I recently reviewed a truly excellent book by Stan Trimble, a distinguished soil scientist and professor emeritus of geography at UCLA for The Environmental Law Institute. Published by CRC Press (Taylor & Francis Group), it can be found here at Ruin, Recovery in the Mississippi Watershed. It is entitled, Historical Agriculture and Soil Erosion in the Upper Mississippi Valley Hill Country (2013). The book chronicles a story of ruin and recovery in areas of Minnesota, Iowa, Illinois and Wisconsin, specifically the Driftless Area, a kind of idyllic Arcadia when first settled in the early 19th century. Relying on 39 years of research and amazing before-and-after archival photographs, Trimble documents the devastation wrought by soil erosion and massive changes in hydrology and flow regimes due to uninformed and unscientific agricultural practices. “Torrents of mud” would result from even moderate rainstorms threatening homes and farms and wiping out lovely streams of brook trout.
On larger streams. and in the floodplains, floodwaters destroyed crops and fences, undermining the fertility of fields, swamping pastures, decreasing farm income, and often driving farmers off their land. Roadways and railroad lines were closed, often ripped away or buried. Bridges were demolished, along with telephone and power lines.
“In a real sense,” writes Dr. Trimble, “the landscape was truly out of control.”
The hero of the book is the USDA and scientists at various universities who diagnosed the problem and worked with farmers to rectify the problem through measures such as contour farming, getting animals off the hillsides, good information and instruction. Trimble draws the conclusion that well-designed programs, such as USDA’s conservation and outreach efforts, enlightened citizens and ameliorated the problems. The United States, says Trimble, “Has led the work in soil conservation technology, and administration, and this continues, as epitomized by the Hill Country.”
The federal government is broke. States are empowered to implement their own programs, and many have and must do so in the future. Until entitlement spending is reformed, all federal spending will and should be curtailed since there is little left for domestic discretionary spending. In my home state of Missouri, a citizen petition drive, decades ago, led to a 1/8 cent sales tax being implemented. It was split between soil and water conservation and the state parks system. Missouri was, back when I was DNR director there, trying to avoid moving from number three in the nation in soil loss to number one. The goal was “T by 2000”-tolerable soil loss by that target date. The program was and is hugely successful. It may be the only time in the history of Western Civilization when the Farm Bureau and the Sierra Club were on the same side of an issue! The sales tax is ratified with overwhelming electoral majorities whenever it sunsets and comes up for renewal.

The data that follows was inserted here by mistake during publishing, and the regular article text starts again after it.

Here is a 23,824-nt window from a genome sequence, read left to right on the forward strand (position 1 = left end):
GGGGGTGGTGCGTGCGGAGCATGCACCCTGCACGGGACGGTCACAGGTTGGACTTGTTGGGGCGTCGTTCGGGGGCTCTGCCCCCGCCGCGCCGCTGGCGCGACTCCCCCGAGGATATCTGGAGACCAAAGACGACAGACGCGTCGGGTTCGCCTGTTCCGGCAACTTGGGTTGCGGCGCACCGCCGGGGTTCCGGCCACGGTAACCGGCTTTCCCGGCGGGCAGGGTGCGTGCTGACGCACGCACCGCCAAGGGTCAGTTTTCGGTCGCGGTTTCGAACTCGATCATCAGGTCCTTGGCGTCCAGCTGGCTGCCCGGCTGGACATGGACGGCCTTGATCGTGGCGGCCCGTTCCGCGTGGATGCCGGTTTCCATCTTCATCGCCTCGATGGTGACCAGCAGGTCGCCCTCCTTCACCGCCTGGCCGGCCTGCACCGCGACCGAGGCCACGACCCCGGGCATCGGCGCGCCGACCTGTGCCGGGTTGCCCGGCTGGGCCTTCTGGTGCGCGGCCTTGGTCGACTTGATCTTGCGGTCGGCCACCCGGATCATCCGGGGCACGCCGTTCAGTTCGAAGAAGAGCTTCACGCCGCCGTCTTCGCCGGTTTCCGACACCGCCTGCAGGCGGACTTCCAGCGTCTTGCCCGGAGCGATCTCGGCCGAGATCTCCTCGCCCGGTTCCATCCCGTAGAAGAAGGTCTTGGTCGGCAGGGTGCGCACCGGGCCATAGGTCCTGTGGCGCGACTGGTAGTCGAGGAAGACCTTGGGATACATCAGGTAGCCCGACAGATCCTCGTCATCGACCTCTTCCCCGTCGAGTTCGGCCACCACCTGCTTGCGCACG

I am not saying that a subsidized conservation program, at either the federal or state level, is ideal. But it is better than a) intrusive government regulation, and b) doing nothing. A prudent, non-ideological conservative should support these programs for the benefit of the environment, agriculture, and even the regulated point sources who will pay the price of inactivity, in terms of their over-regulation, if we allow the problem, say, of nutrient runoff to persist without decisive action.
If you are not keen on regulation of private property or wetlands under section 404 of the Clean Water Act, consider supporting the USDA’s conservation programs which have probably done as much, if not more, to help the nation achieve something like “no net loss of wetlands.” You get my point.